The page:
The use of random source (Class B) dogs for National Institutes of Health (NIH)-sponsored research is finally coming to an end. As of October 1, 2014, NIH will not allow any new grants to purchase or use NIH funds to support the use of random source dogs. NIH ended funding for research using random source cats in 2012.
Since its inception, AWI has been at the forefront of the fight to stop using random source dogs and cats and shut down Class B dealers. Too often, unscrupulous dealers have mistreated these animals as they flouted the laws and regulations (see Summer 2009 AWI Quarterly). AWI has repeatedly called upon NIH to only allow Class A (purpose-bred) dogs and cats for funded research, arguing that those dealers, which are more likely to adhere to humane standards, could provide all the dogs needed for research. After a multi-year pilot study, NIH did agree with AWI, stating “The pilot demonstrated that Class A vendors can provide large, mature, socialized, out-bred hounds or mongrels” (NOT-OD-14-034). Science Online quotes AWI’s president, Cathy Liss: “‘We’re very pleased that NIH has taken this action. It’s long overdue.’”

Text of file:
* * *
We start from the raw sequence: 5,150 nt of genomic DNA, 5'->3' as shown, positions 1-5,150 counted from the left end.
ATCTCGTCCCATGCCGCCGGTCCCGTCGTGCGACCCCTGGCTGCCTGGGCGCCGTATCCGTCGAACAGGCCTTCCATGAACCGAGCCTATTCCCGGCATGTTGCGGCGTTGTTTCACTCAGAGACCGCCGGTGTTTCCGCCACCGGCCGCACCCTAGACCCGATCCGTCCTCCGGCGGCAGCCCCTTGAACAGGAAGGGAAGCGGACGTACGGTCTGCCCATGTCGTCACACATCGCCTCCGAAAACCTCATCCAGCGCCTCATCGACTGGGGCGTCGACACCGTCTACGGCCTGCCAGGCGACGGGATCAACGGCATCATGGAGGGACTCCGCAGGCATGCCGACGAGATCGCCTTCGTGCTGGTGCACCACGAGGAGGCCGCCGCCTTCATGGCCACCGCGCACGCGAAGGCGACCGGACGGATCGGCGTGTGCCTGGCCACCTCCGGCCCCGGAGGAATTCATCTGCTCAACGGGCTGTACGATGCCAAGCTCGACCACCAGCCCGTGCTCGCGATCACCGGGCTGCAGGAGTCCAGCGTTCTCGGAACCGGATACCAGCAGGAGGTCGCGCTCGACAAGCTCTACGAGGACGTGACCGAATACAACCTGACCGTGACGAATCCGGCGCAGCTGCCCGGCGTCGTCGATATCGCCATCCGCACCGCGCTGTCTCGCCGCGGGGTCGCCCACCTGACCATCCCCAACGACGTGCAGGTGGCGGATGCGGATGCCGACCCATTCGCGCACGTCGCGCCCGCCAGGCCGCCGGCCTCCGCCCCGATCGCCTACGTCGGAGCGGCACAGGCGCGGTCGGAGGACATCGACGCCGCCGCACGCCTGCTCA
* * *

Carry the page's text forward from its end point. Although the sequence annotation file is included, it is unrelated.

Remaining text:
Class B dogs and cats may still be used for research, testing or education not funded by NIH. As noted in the Science Online article, AWI is urging Congress to pass the Pet Safety and Protection Act, which would effectively outlaw the use of all random source dogs and cats in the United States. “‘Only then,’” Cathy told Science Online News Editor David Grimm, “‘we will eliminate this blight on research.’”